Charlottesville leadership is under heavy scrutiny.

After Heather Heyer was murdered, after two state troopers died in a helicopter crash and after the world has seen images of the violence that occurred on the town's streets, people want answers.

There has been widespread criticism of the Charlottesville police force's response to the rally.

Some on the ground, including philosopher Cornel West, have said that the police didn't do enough to ensure that there was no violence, and that it is only thanks to antifa that more people weren't injured or killed.

"You had a number of the courageous students, of all colors, at the University of Virginia who were protesting against the neofascists themselves. The neofascists had their own ammunition. And this is very important to keep in mind, because the police, for the most part, pulled back," West told Democracy Now!. "For example, those 20 of us who were standing, many of them clergy, we would have been crushed like cockroaches if it were not for the anarchists and the anti-fascists who approached, over 300, 350 anti-fascists."

Charlottesville citizens weren't having it earlier this week when their elected officials attempted to have a city council meeting that ignored the events of the Unite the Right rally. Protesters at the meeting unfurled a sign reading, "Blood on your hands," and there were calls for officials' resignations.

In light of these demands, Charlottesville's leaders met late this week in a closed-door session to talk over "personnel matters," according to the Associated Press.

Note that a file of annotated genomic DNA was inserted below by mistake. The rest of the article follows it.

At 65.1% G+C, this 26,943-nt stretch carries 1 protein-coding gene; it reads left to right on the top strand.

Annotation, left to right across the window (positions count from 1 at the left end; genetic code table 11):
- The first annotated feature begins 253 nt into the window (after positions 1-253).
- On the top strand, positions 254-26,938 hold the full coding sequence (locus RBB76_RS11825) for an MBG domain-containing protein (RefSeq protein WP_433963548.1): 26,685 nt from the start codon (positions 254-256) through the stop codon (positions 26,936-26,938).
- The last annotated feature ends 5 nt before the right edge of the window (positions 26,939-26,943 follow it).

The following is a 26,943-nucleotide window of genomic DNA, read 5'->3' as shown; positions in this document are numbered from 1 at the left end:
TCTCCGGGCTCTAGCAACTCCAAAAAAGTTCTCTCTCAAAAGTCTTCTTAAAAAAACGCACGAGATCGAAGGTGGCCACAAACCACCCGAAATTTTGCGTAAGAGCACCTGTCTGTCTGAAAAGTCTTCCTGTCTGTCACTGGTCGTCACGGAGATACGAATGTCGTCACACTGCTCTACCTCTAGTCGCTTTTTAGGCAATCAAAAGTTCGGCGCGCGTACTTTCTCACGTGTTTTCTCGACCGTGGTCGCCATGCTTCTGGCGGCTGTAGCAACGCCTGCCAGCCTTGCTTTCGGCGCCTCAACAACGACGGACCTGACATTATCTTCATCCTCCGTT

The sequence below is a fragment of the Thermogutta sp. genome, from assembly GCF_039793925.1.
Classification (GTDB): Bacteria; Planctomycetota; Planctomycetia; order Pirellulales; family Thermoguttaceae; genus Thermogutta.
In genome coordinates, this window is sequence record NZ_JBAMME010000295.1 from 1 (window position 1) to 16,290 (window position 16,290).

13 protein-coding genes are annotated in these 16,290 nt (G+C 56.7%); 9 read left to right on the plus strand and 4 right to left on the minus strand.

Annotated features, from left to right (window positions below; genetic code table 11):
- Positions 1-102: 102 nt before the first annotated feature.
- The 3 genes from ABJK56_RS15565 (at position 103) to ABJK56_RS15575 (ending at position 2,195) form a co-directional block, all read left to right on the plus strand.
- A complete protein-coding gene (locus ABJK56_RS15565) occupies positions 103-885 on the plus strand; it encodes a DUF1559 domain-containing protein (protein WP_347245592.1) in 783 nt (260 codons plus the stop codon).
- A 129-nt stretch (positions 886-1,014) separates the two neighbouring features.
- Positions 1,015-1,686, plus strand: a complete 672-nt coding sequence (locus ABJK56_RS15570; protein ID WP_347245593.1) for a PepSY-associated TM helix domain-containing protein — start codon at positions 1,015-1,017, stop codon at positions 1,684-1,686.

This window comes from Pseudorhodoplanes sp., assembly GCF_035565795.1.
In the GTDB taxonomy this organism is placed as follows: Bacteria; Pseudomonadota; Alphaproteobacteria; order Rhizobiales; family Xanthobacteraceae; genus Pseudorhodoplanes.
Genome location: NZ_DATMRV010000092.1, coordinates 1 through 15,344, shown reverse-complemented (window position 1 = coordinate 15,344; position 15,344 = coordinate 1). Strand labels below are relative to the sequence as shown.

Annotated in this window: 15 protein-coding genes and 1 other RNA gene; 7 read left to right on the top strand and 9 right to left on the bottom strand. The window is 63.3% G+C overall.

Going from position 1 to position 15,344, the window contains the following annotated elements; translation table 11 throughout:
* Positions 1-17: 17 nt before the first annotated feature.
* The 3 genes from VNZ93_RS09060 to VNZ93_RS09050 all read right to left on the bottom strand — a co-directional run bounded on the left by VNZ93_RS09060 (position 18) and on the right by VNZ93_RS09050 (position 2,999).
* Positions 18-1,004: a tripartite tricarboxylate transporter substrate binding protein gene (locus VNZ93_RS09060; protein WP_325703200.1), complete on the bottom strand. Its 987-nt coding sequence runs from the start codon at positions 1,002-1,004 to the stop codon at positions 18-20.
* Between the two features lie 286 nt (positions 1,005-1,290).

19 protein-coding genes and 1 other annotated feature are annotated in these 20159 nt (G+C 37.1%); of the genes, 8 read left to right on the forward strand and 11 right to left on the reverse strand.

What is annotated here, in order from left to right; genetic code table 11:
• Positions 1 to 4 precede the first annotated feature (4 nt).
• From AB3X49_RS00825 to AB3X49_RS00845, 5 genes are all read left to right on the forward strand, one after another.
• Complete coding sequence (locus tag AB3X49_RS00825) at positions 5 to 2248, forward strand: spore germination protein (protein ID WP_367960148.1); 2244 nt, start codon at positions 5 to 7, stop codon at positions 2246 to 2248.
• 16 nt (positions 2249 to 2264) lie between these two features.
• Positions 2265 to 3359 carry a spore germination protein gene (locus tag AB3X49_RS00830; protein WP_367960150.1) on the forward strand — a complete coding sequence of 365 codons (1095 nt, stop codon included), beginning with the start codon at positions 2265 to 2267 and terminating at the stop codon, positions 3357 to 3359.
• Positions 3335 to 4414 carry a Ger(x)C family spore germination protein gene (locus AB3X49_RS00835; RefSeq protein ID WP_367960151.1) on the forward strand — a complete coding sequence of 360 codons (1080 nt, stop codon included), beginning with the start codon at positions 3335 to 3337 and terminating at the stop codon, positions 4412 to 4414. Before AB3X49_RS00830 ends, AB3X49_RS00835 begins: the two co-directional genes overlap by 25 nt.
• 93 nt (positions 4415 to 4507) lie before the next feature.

Before the meeting began, Charlottesville's mayor, Mike Signer, released a long statement on Facebook washing his hands of any blame over what occurred during the rally and explaining away his absence during a part of the contentious city council meeting.

"When I temporarily left the city council meeting on August 21, I needed to talk and meet with and reassure my very worried wife, which I felt I had no option but to do," Signer wrote.

Of criticism over poor security during the rally, Signer blamed Charlottesville's system of government.

Signer said that while he knows his constituents want answers, "in our city manager form of government — a system that goes back to the Progressive Era, and which every city and county in Virginia other than Richmond has — the mayor and council unfortunately cannot provide many of those answers."

The reason, the mayor wrote is that "the police chief reports to the city manager, who has total operational authority over operations like the ones on August 12. The mayor and council have no operational role."

The mayor did say that the city "council is responsible for hiring and firing the city manager," but did not explain why the city manager will not be fired over how rally security was handled.

Signer wrote that he did all he could to be helpful to the chief of police, Al Thomas, before the rally. According to the mayor, Thomas told him to "stay out of my way."

The mayor acquiesced, and carnage and death resulted.

During the rally, Signer claims that he was barred from the city's command center for the event, and that he was forced to watch things unfold from the sidelines.

Now that tragedy has struck, the mayor admits that there are now "serious questions about the city's handling of security, communications, and governance."  

To answer these questions, the mayor wrote that he has ordered "an independent review of all decisions related not only to August 12, but the July 8 KKK rally and the prior torch-lit rally at Emancipation Park."

It is unclear what was accomplished during the closed-door meeting. Vice Mayor Wes Bellamy told the AP that council members discussed "an array of different things that transpired and how we can improve" during the meeting, but refused to elaborate.

Signer told gathered reporters that gathered after the meeting that Chief Thomas and the city manager, Maurice Jones, had not lost their jobs.